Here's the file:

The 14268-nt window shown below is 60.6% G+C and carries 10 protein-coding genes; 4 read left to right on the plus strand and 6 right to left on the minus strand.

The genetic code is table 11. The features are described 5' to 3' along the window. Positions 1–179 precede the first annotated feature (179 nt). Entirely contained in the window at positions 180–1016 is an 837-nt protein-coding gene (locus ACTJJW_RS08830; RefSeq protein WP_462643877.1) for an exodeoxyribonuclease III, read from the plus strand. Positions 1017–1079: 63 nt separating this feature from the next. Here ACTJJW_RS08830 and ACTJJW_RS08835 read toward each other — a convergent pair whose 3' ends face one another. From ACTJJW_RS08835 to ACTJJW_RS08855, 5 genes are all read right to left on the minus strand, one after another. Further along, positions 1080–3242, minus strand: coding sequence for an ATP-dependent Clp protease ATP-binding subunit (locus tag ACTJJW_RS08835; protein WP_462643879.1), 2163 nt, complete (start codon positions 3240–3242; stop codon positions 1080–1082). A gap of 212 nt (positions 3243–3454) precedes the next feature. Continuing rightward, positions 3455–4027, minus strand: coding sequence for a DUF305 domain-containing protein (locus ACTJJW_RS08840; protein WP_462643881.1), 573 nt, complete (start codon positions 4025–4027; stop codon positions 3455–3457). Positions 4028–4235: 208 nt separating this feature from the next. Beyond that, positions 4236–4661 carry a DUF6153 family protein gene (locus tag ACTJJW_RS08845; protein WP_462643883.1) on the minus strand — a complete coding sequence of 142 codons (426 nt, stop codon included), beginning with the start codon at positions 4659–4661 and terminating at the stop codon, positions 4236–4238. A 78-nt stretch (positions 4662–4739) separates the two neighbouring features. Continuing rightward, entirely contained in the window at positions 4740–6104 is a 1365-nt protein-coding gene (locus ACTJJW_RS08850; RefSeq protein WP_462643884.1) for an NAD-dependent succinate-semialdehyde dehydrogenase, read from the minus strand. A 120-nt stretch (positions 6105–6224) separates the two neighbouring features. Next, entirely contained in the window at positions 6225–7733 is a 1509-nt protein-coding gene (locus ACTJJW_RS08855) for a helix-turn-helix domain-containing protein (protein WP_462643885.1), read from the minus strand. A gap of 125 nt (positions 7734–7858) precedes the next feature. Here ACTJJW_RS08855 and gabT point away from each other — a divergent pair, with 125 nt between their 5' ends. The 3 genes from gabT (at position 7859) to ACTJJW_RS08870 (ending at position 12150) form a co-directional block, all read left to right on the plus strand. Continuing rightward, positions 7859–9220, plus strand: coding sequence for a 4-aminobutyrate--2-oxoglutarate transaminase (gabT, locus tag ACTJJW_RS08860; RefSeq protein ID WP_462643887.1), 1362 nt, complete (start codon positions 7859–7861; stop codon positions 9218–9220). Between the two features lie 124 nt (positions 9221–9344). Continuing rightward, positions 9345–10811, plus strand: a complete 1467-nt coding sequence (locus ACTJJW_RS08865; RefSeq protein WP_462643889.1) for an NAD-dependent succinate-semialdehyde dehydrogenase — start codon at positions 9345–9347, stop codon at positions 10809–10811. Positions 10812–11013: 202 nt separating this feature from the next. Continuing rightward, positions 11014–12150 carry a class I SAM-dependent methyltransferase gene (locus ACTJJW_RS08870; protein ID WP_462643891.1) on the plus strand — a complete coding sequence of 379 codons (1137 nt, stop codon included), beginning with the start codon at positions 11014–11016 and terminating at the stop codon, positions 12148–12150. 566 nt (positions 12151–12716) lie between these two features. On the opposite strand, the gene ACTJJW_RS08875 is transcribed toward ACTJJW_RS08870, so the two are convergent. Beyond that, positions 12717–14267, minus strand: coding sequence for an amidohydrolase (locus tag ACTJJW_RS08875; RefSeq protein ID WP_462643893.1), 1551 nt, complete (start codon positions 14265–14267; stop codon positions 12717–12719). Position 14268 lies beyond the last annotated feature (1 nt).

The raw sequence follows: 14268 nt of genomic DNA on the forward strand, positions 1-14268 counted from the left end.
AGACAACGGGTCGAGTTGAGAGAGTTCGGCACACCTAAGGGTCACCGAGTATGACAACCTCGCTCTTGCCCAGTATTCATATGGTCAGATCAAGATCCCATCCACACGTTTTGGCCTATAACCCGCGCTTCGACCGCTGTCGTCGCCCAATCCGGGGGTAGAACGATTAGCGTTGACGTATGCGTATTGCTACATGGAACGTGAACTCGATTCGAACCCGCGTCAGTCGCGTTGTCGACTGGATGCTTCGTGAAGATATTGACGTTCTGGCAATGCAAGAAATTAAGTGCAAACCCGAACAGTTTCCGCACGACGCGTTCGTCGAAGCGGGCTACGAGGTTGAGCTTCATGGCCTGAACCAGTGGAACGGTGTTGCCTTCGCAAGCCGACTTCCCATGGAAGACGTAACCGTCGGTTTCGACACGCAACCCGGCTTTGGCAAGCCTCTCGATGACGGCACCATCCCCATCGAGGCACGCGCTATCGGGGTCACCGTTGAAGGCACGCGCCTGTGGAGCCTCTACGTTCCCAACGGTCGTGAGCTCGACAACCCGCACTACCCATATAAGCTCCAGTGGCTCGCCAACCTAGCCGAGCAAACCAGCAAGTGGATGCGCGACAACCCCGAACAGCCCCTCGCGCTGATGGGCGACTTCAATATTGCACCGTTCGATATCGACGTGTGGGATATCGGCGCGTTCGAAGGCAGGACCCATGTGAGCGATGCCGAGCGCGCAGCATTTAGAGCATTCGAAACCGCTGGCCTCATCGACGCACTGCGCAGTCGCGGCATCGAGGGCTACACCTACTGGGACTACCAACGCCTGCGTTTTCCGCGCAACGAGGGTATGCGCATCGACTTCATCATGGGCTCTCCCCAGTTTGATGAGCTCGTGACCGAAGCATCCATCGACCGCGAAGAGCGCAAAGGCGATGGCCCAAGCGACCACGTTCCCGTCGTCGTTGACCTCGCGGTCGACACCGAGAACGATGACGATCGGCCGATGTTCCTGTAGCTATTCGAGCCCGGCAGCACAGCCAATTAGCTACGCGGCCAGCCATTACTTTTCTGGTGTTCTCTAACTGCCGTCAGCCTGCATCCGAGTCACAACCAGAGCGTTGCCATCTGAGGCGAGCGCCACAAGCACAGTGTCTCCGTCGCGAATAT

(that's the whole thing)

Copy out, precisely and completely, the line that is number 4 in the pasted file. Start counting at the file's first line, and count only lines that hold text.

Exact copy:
AGACAACGGGTCGAGTTGAGAGAGTTCGGCACACCTAAGGGTCACCGAGTATGACAACCTCGCTCTTGCCCAGTATTCATATGGTCAGATCAAGATCCCATCCACACGTTTTGGCCTATAACCCGCGCTTCGACCGCTGTCGTCGCCCAATCCGGGGGTAGAACGATTAGCGTTGACGTATGCGTATTGCTACATGGAACGTGAACTCGATTCGAACCCGCGTCAGTCGCGTTGTCGACTGGATGCTTCGTGAAGATATTGACGTTCTGGCAATGCAAGAAATTAAGTGCAAACCCGAACAGTTTCCGCACGACGCGTTCGTCGAAGCGGGCTACGAGGTTGAGCTTCATGGCCTGAACCAGTGGAACGGTGTTGCCTTCGCAAGCCGACTTCCCATGGAAGACGTAACCGTCGGTTTCGACACGCAACCCGGCTTTGGCAAGCCTCTCGATGACGGCACCATCCCCATCGAGGCACGCGCTATCGGGGTCACCGTTGAAGGCACGCGCCTGTGGAGCCTCTACGTTCCCAACGGTCGTGAGCTCGACAACCCGCACTACCCATATAAGCTCCAGTGGCTCGCCAACCTAGCCGAGCAAACCAGCAAGTGGATGCGCGACAACCCCGAACAGCCCCTCGCGCTGATGGGCGACTTCAATATTGCACCGTTCGATATCGACGTGTGGGATATCGGCGCGTTCGAAGGCAGGACCCATGTGAGCGATGCCGAGCGCGCAGCATTTAGAGCATTCGAAACCGCTGGCCTCATCGACGCACTGCGCAGTCGCGGCATCGAGGGCTACACCTACTGGGACTACCAACGCCTGCGTTTTCCGCGCAACGAGGGTATGCGCATCGACTTCATCATGGGCTCTCCCCAGTTTGATGAGCTCGTGACCGAAGCATCCATCGACCGCGAAGAGCGCAAAGGCGATGGCCCAAGCGACCACGTTCCCGTCGTCGTTGACCTCGCGGTCGACACCGAGAACGATGACGATCGGCCGATGTTCCTGTAGCTATTCGAGCCCGGCAGCACAGCCAATTAGCTACGCGGCCAGCCATTACTTTTCTGGTGTTCTCTAACTGCCGTCAGCCTGCATCCGAGTCACAACCAGAGCGTTGCCATCTGAGGCGAGCGCCACAAGCACAGTGTCTCCGTCGCGAATAT